5. Temperature, radiation and humidity measurement in honey bees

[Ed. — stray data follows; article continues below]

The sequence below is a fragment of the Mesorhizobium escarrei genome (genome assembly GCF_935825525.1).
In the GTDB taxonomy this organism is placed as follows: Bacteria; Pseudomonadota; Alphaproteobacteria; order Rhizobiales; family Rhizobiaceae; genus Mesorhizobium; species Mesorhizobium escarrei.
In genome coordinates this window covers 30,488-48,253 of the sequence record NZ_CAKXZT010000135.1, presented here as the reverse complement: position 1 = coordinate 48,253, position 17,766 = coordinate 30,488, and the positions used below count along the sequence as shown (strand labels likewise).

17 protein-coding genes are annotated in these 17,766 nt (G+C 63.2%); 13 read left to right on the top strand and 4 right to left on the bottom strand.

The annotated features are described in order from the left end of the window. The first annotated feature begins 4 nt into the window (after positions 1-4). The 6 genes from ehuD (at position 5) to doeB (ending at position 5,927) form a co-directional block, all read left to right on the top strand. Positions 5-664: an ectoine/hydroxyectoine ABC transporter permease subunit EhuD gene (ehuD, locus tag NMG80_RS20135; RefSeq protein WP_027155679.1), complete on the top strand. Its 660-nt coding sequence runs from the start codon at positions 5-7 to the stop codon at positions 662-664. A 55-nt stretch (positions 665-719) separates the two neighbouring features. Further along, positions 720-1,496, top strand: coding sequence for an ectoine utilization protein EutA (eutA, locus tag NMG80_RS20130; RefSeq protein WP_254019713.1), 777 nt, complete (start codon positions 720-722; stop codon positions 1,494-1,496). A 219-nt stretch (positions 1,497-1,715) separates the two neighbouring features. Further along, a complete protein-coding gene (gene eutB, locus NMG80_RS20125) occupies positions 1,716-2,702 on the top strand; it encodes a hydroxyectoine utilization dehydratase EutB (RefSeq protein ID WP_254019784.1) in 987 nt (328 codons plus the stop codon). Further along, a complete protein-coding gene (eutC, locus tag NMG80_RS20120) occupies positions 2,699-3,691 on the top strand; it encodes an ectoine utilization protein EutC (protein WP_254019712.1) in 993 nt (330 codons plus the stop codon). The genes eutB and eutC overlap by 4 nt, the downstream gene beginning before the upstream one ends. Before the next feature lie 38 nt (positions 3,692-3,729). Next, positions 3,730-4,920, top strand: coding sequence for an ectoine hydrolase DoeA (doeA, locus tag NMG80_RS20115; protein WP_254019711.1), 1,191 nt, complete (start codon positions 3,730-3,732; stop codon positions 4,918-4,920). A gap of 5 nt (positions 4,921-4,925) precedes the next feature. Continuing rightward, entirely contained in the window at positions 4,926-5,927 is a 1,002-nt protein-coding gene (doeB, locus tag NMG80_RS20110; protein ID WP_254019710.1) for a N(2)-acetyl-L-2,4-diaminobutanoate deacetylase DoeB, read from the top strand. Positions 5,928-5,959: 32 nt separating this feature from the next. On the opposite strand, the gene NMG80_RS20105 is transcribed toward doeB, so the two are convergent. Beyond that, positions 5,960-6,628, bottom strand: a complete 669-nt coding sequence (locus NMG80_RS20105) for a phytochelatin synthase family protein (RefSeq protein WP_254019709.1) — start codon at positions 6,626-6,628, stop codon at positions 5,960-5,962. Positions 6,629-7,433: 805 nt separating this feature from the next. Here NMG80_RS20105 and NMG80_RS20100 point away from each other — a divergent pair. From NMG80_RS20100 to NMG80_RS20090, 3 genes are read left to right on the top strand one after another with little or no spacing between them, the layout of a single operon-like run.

Temperature is a decisive parameter in honey bee development, physiology and behaviour, at the individual as well as at the social level (Heinrich, 1993). Larval respiration and growth is strongly dependent on temperature (Petz et al., 2004). A high speed of development is guaranteed via social regulation of brood temperature in the range of 33-36 °C (Kleinhenz et al., 2003; Stabentheiner et al., 2010). Low temperatures during pupal development may impair learning and cause significant differences in the behaviour of adult bees (Tautz et al., 2003; Becher et al., 2009). Colony temperature also affects the basal metabolism of hive bees (Stabentheiner et al., 2003a; Kovac et al., 2007). Social thermoregulation allows for overwintering of colonies in cold climates (Stabentheiner et al., 2003b). During the foraging cycle honey bees are always endothermic, which means that they display a high oxygen consumption (and thus energy turnover) to keep their body temperature well above the ambient level (Heinrich, 1993; Stabentheiner et al.; 1995; Kovac and Schmaranzer, 1996; Roberts and Harrison, 1999; Kovac et al., 2010; Stabentheiner et al., 2012). Measurement of honey bee body and colony temperature and of environmental parameters requires care to achieve correct results. The following summary is meant as a guide to avoid the main pitfalls of honey bee body temperature and environmental parameter measurement.